Configuring route timeouts

You can configure the default timeouts for an existing route when you have services in need of a low timeout, which is required for Service Level Availability (SLA) purposes, or a high timeout, for cases with a slow back end.

  • You need a deployed Ingress controller on a running cluster.

  1. Using the oc annotate command, add the timeout to the route:

    $ oc annotate route <route_name> \
        --overwrite<timeout><time_unit> (1)
    1 Supported time units are microseconds (us), milliseconds (ms), seconds (s), minutes (m), hours (h), or days (d).

    The following example sets a timeout of two seconds on a route named myroute:

    $ oc annotate route myroute --overwrite

Enabling HTTP strict transport security

HTTP Strict Transport Security (HSTS) policy is a security enhancement, which ensures that only HTTPS traffic is allowed on the host. Any HTTP requests are dropped by default. This is useful for ensuring secure interactions with websites, or to offer a secure application for the user’s benefit.

When HSTS is enabled, HSTS adds a Strict Transport Security header to HTTPS responses from the site. You can use the insecureEdgeTerminationPolicy value in a route to redirect to send HTTP to HTTPS. However, when HSTS is enabled, the client changes all requests from the HTTP URL to HTTPS before the request is sent, eliminating the need for a redirect. This is not required to be supported by the client, and can be disabled by setting max-age=0.

HSTS works only with secure routes (either edge terminated or re-encrypt). The configuration is ineffective on HTTP or passthrough routes.

  • To enable HSTS on a route, add the value to the edge terminated or re-encrypt route:

    apiVersion: v1
    kind: Route
      annotations: max-age=31536000;includeSubDomains;preload   (1) (2) (3)
    1 max-age is the only required parameter. It measures the length of time, in seconds, that the HSTS policy is in effect. The client updates max-age whenever a response with a HSTS header is received from the host. When max-age times out, the client discards the policy.
    2 includeSubDomains is optional. When included, it tells the client that all subdomains of the host are to be treated the same as the host.
    3 preload is optional. When max-age is greater than 0, then including preload in allows external services to include this site in their HSTS preload lists. For example, sites such as Google can construct a list of sites that have preload set. Browsers can then use these lists to determine which sites they can communicate with over HTTPS, before they have interacted with the site. Without preload set, browsers must have interacted with the site over HTTPS to get the header.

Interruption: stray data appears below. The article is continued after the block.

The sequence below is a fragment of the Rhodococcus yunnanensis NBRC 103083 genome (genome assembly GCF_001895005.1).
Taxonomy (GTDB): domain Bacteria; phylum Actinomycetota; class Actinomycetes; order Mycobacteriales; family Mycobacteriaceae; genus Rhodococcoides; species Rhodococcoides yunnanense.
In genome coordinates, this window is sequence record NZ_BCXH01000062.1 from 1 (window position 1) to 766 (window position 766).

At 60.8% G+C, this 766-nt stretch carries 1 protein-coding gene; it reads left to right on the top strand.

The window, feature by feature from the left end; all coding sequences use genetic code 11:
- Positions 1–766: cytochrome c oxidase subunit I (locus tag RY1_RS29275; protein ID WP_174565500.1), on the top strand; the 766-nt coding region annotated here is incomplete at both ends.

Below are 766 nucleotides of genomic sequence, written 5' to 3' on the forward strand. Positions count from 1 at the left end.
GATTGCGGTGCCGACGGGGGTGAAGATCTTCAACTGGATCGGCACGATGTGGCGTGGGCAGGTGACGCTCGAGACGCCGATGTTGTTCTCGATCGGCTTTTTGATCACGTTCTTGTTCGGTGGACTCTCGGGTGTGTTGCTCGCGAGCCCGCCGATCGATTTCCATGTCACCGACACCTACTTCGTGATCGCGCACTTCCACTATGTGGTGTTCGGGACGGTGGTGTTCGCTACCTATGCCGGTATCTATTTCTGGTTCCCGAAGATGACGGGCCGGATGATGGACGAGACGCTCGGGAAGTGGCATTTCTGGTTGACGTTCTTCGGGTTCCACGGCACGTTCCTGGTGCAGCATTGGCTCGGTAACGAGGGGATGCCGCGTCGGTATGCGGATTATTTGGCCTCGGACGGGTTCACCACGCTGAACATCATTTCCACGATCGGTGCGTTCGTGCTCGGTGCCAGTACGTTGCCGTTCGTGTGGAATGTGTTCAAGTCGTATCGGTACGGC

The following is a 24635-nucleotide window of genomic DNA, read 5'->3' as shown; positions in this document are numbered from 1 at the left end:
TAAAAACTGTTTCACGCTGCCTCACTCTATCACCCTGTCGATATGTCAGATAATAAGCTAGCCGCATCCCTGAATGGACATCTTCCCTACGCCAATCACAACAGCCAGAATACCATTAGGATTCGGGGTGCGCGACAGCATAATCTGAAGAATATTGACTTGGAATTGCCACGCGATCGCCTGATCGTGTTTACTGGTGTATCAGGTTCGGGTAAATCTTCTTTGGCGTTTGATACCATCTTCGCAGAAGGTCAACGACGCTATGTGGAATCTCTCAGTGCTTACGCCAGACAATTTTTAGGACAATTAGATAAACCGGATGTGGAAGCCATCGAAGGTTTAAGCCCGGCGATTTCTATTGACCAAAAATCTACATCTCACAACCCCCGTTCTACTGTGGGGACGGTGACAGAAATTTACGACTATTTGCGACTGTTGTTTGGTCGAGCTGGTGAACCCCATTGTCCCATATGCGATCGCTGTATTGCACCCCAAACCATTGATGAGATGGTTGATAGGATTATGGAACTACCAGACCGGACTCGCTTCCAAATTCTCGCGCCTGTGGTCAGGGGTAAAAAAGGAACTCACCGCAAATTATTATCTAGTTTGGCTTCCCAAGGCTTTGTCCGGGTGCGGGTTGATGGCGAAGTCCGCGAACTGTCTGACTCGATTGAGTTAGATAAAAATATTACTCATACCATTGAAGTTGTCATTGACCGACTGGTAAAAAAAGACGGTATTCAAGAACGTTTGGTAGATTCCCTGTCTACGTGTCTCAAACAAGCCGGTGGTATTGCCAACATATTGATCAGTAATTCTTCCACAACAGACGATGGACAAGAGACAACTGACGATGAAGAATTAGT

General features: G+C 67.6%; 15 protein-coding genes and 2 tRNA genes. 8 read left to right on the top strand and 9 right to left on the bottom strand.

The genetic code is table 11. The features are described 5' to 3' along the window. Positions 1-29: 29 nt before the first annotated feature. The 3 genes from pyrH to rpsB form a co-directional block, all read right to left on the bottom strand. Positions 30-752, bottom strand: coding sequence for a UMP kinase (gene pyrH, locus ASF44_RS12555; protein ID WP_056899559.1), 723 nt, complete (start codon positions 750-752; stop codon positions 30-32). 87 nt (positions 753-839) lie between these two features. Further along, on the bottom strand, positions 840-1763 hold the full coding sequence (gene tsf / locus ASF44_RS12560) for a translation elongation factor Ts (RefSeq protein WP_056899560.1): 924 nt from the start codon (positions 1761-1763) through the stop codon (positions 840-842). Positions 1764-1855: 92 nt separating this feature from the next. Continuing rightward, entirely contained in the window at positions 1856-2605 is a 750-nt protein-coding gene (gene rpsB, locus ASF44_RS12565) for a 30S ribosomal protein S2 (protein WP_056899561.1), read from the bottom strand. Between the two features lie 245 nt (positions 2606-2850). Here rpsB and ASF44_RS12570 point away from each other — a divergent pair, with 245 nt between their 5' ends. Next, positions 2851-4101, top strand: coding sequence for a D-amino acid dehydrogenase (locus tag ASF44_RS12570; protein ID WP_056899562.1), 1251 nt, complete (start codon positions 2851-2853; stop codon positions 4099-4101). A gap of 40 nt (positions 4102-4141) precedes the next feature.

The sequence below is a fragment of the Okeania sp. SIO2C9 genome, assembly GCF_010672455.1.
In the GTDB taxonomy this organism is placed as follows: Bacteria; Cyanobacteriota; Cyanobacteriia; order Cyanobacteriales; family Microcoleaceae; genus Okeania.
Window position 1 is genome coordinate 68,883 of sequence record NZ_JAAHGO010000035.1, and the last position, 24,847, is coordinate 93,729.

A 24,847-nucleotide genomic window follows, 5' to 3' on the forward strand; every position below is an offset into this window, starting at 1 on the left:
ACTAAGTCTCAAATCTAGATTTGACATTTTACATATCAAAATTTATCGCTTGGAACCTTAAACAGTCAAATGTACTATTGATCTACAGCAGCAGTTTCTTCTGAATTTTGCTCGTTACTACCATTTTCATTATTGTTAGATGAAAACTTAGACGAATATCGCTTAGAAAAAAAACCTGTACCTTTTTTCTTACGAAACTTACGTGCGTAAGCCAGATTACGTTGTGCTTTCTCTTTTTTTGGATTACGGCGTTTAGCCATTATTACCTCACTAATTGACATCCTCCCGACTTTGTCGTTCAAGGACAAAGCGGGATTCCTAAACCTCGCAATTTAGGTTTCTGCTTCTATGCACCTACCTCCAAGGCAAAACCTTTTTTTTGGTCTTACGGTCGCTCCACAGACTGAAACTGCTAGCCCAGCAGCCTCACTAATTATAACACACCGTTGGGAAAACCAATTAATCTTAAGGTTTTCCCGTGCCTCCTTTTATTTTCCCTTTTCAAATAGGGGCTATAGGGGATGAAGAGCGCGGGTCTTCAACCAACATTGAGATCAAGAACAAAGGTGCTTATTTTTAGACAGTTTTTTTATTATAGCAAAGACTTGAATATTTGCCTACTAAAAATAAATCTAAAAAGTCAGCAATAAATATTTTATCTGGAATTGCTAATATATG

Troubleshooting throughput issues

Sometimes applications deployed through OpenShift Container Platform can cause network throughput issues such as unusually high latency between specific services.

Use the following methods to analyze performance issues if Pod logs do not reveal any cause of the problem:

  • Use a packet analyzer, such as ping or tcpdump to analyze traffic between a Pod and its node.

    For example, run the tcpdump tool on each Pod while reproducing the behavior that led to the issue. Review the captures on both sides to compare send and receive timestamps to analyze the latency of traffic to and from a Pod. Latency can occur in OpenShift Container Platform if a node interface is overloaded with traffic from other Pods, storage devices, or the data plane.

    $ tcpdump -s 0 -i any -w /tmp/dump.pcap host <podip 1> && host <podip 2> (1)
    1 podip is the IP address for the Pod. Run the oc get pod <pod_name> -o wide command to get the IP address of a Pod.

    tcpdump generates a file at /tmp/dump.pcap containing all traffic between these two Pods. Ideally, run the analyzer shortly before the issue is reproduced and stop the analyzer shortly after the issue is finished reproducing to minimize the size of the file. You can also run a packet analyzer between the nodes (eliminating the SDN from the equation) with:

    $ tcpdump -s 0 -i any -w /tmp/dump.pcap port 4789
  • Use a bandwidth measuring tool, such as iperf, to measure streaming throughput and UDP throughput. Run the tool from the Pods first, then from the nodes, to locate any bottlenecks.

Using cookies to keep route statefulness

OpenShift Container Platform provides sticky sessions, which enables stateful application traffic by ensuring all traffic hits the same endpoint. However, if the endpoint Pod terminates, whether through restart, scaling, or a change in configuration, this statefulness can disappear.

OpenShift Container Platform can use cookies to configure session persistence. The Ingress controller selects an endpoint to handle any user requests, and creates a cookie for the session. The cookie is passed back in the response to the request and the user sends the cookie back with the next request in the session. The cookie tells the Ingress controller which endpoint is handling the session, ensuring that client requests use the cookie so that they are routed to the same Pod.

You can set a cookie name to overwrite the default, auto-generated one for the route. This allows the application receiving route traffic to know the cookie name. By deleting the cookie it can force the next request to re-choose an endpoint. So, if a server was overloaded it tries to remove the requests from the client and redistribute them.

  1. Annotate the route with the desired cookie name:

    $ oc annotate route <route_name><cookie_name>="-<cookie_annotation>"

    For example, to annotate the cookie name of my_cookie to the my_route with the annotation of my_cookie_annotation:

    $ oc annotate route my_route"-my_cookie_annotation"
  2. Save the cookie, and access the route:

    $ curl $my_route -k -c /tmp/my_cookie